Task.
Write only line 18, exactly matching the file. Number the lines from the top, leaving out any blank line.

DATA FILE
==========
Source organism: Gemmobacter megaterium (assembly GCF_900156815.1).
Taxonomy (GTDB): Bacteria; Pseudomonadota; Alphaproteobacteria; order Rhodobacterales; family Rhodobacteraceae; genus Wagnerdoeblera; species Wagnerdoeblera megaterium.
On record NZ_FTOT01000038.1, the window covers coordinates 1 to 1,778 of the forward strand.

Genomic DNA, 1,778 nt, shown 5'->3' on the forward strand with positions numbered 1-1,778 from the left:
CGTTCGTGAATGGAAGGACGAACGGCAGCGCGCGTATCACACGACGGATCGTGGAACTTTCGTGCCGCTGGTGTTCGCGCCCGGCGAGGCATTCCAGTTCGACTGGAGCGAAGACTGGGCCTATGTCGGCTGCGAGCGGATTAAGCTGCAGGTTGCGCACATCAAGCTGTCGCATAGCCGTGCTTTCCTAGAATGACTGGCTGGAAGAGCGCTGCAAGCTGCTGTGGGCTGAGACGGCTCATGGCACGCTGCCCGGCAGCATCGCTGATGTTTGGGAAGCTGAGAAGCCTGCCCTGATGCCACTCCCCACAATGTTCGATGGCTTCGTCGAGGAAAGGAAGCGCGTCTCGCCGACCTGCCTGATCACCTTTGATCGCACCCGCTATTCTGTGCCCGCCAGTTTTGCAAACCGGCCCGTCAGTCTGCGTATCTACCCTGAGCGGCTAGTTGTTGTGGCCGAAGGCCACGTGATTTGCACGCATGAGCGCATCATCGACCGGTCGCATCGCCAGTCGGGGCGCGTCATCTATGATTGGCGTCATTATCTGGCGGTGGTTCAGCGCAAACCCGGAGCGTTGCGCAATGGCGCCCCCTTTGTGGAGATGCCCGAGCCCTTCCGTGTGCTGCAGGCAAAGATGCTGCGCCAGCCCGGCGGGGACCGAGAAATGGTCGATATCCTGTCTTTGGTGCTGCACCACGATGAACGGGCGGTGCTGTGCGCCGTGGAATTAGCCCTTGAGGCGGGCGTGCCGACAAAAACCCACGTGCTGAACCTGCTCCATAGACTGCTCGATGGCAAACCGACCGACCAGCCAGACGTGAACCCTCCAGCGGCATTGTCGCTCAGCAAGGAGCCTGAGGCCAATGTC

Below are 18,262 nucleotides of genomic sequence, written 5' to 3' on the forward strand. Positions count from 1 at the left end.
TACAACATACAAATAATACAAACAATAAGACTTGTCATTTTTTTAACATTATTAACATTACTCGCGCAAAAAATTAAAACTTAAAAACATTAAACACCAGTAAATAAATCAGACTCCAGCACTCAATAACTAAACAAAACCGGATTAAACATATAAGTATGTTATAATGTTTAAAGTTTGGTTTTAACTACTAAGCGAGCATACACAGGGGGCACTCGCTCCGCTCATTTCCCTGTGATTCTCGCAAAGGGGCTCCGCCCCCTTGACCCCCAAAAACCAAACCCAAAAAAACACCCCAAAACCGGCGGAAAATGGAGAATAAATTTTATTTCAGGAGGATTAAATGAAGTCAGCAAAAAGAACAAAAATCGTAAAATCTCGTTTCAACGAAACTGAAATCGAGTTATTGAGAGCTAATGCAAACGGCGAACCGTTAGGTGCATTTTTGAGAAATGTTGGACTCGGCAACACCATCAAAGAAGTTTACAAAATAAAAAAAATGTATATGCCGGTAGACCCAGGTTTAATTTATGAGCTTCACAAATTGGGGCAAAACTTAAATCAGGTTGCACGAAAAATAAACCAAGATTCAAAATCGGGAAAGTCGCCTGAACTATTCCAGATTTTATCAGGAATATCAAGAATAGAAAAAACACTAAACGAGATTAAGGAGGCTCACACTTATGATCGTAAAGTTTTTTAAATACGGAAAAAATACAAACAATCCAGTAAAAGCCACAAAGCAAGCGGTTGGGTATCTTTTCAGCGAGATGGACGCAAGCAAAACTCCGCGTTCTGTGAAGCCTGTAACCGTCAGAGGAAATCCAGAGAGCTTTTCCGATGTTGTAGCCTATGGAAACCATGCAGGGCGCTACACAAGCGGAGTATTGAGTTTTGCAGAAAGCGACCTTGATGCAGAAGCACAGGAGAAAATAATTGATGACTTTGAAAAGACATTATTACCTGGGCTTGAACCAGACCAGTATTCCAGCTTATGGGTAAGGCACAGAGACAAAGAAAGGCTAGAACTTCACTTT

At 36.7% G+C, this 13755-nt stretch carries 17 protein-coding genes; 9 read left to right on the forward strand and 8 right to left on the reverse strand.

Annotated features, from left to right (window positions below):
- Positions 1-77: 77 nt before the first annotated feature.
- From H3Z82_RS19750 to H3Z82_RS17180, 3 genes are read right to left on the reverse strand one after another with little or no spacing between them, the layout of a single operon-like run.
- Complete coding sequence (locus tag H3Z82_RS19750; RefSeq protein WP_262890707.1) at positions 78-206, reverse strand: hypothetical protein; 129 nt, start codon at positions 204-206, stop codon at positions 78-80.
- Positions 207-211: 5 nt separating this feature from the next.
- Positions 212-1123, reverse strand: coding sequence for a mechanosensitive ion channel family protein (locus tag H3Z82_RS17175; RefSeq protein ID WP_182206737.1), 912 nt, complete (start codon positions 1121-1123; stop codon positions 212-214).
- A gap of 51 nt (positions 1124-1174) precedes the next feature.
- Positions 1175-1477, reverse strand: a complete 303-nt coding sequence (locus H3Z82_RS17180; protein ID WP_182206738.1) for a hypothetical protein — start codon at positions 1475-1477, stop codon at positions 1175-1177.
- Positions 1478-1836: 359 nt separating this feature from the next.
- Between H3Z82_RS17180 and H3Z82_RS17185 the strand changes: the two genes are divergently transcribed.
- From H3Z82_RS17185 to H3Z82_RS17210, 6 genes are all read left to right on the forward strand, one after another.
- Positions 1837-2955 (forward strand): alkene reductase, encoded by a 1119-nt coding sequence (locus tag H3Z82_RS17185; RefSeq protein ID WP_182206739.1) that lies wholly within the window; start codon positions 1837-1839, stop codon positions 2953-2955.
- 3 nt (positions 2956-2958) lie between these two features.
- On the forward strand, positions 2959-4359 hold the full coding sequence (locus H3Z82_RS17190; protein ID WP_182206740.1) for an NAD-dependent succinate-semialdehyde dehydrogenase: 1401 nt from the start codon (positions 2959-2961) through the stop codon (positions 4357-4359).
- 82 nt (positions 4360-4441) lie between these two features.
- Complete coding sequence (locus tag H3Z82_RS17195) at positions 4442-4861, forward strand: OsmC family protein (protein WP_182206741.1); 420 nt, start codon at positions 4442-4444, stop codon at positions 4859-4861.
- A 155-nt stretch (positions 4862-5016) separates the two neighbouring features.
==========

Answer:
- Between H3Z82_RS17180 and H3Z82_RS17185 the strand changes: the two genes are divergently transcribed.